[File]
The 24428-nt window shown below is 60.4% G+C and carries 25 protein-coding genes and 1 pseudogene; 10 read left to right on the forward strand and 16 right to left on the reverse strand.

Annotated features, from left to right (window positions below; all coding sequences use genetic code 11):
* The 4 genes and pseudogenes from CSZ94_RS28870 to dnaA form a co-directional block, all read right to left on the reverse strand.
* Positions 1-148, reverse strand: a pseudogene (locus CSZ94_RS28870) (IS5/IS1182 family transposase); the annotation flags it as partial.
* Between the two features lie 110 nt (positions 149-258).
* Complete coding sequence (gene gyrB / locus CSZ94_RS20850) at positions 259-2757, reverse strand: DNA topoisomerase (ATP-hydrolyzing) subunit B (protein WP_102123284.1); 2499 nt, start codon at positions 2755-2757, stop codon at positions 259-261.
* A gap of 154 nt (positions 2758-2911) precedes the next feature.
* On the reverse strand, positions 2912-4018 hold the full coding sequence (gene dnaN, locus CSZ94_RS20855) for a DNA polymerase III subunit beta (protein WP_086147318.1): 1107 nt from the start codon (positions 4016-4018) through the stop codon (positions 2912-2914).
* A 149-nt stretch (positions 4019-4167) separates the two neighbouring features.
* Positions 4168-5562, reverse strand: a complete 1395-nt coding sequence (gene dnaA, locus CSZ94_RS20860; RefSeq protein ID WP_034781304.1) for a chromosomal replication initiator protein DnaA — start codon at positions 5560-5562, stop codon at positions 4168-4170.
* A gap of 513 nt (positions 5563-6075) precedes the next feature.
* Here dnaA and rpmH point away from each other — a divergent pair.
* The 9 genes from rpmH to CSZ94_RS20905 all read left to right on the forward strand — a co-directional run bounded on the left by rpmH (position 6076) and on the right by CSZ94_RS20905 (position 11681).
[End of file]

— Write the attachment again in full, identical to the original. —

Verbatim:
The 24428-nt window shown below is 60.4% G+C and carries 25 protein-coding genes and 1 pseudogene; 10 read left to right on the forward strand and 16 right to left on the reverse strand.

Annotated features, from left to right (window positions below; all coding sequences use genetic code 11):
* The 4 genes and pseudogenes from CSZ94_RS28870 to dnaA form a co-directional block, all read right to left on the reverse strand.
* Positions 1-148, reverse strand: a pseudogene (locus CSZ94_RS28870) (IS5/IS1182 family transposase); the annotation flags it as partial.
* Between the two features lie 110 nt (positions 149-258).
* Complete coding sequence (gene gyrB / locus CSZ94_RS20850) at positions 259-2757, reverse strand: DNA topoisomerase (ATP-hydrolyzing) subunit B (protein WP_102123284.1); 2499 nt, start codon at positions 2755-2757, stop codon at positions 259-261.
* A gap of 154 nt (positions 2758-2911) precedes the next feature.
* On the reverse strand, positions 2912-4018 hold the full coding sequence (gene dnaN, locus CSZ94_RS20855) for a DNA polymerase III subunit beta (protein WP_086147318.1): 1107 nt from the start codon (positions 4016-4018) through the stop codon (positions 2912-2914).
* A 149-nt stretch (positions 4019-4167) separates the two neighbouring features.
* Positions 4168-5562, reverse strand: a complete 1395-nt coding sequence (gene dnaA, locus CSZ94_RS20860; RefSeq protein ID WP_034781304.1) for a chromosomal replication initiator protein DnaA — start codon at positions 5560-5562, stop codon at positions 4168-4170.
* A gap of 513 nt (positions 5563-6075) precedes the next feature.
* Here dnaA and rpmH point away from each other — a divergent pair.
* The 9 genes from rpmH to CSZ94_RS20905 all read left to right on the forward strand — a co-directional run bounded on the left by rpmH (position 6076) and on the right by CSZ94_RS20905 (position 11681).